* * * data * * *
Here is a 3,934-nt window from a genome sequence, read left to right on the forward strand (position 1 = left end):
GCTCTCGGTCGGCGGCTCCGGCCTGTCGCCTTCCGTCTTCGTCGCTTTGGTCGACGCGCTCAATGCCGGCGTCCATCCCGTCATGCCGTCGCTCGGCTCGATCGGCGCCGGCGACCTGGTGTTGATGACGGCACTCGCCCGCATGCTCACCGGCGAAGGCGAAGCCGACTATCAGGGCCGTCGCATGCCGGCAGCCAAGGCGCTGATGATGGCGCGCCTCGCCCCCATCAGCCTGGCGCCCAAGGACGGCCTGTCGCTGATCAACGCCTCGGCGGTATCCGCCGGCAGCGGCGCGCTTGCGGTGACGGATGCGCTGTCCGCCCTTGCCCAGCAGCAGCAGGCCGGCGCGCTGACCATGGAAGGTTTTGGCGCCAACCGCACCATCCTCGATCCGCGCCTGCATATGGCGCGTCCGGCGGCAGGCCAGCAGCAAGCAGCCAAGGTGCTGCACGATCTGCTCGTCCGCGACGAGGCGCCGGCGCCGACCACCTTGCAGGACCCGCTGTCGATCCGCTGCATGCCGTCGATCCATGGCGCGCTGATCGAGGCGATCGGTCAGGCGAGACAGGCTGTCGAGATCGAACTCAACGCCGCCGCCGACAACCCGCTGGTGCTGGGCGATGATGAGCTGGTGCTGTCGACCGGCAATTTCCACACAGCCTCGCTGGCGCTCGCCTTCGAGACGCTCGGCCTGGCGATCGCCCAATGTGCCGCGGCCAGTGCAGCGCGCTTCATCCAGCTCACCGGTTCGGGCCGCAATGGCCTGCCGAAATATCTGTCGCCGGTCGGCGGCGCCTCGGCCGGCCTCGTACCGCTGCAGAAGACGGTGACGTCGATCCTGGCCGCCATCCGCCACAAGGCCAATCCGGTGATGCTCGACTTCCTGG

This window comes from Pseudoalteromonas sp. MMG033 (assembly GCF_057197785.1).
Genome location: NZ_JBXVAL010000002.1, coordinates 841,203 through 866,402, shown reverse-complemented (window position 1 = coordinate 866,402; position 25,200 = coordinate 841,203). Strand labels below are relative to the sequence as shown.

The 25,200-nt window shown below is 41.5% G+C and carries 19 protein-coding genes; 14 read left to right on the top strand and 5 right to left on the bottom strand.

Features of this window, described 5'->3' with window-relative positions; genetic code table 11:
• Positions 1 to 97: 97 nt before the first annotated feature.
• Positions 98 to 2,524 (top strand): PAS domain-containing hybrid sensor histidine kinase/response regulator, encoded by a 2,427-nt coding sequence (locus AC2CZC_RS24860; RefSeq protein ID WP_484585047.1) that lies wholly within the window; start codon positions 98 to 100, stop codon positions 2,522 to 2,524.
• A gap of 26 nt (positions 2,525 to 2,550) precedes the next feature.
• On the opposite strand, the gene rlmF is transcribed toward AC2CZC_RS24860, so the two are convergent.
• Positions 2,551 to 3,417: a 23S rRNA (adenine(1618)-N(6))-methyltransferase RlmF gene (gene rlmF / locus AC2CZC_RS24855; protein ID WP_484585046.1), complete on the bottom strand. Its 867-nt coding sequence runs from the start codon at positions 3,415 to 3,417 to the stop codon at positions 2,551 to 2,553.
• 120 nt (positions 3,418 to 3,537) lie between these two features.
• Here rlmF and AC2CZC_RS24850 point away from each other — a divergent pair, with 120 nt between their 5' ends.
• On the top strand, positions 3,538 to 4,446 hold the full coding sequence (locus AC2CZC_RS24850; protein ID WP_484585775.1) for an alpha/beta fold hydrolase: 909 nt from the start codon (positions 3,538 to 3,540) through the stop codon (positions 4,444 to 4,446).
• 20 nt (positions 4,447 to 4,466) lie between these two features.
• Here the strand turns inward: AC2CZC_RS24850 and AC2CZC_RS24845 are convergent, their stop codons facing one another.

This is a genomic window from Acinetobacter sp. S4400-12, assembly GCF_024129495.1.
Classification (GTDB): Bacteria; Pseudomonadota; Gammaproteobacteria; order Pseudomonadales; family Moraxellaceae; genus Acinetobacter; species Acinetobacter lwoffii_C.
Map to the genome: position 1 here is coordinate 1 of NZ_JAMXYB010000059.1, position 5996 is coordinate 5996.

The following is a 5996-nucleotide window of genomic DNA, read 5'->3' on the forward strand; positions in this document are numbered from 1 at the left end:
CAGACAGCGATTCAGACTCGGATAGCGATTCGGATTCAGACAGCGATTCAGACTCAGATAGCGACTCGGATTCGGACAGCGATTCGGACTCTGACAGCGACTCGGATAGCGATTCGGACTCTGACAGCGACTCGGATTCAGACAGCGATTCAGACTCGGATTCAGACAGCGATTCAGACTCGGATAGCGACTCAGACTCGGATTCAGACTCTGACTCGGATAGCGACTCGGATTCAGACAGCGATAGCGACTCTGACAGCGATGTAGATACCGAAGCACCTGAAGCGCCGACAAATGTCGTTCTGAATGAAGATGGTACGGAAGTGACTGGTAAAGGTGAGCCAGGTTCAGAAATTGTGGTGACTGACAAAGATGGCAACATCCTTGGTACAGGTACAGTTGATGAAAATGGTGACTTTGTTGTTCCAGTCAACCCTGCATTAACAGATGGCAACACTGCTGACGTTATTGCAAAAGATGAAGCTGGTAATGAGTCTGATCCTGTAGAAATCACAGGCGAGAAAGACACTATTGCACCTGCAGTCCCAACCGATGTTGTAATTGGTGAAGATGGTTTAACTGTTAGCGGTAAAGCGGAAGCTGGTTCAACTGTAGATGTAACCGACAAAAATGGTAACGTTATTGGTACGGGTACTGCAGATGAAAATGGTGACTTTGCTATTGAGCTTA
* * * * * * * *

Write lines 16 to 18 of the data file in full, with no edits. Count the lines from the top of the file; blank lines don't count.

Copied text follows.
• Here the strand turns inward: AC2CZC_RS24850 and AC2CZC_RS24845 are convergent, their stop codons facing one another.

This is a genomic window from Acinetobacter sp. S4400-12, assembly GCF_024129495.1.
Classification (GTDB): Bacteria; Pseudomonadota; Gammaproteobacteria; order Pseudomonadales; family Moraxellaceae; genus Acinetobacter; species Acinetobacter lwoffii_C.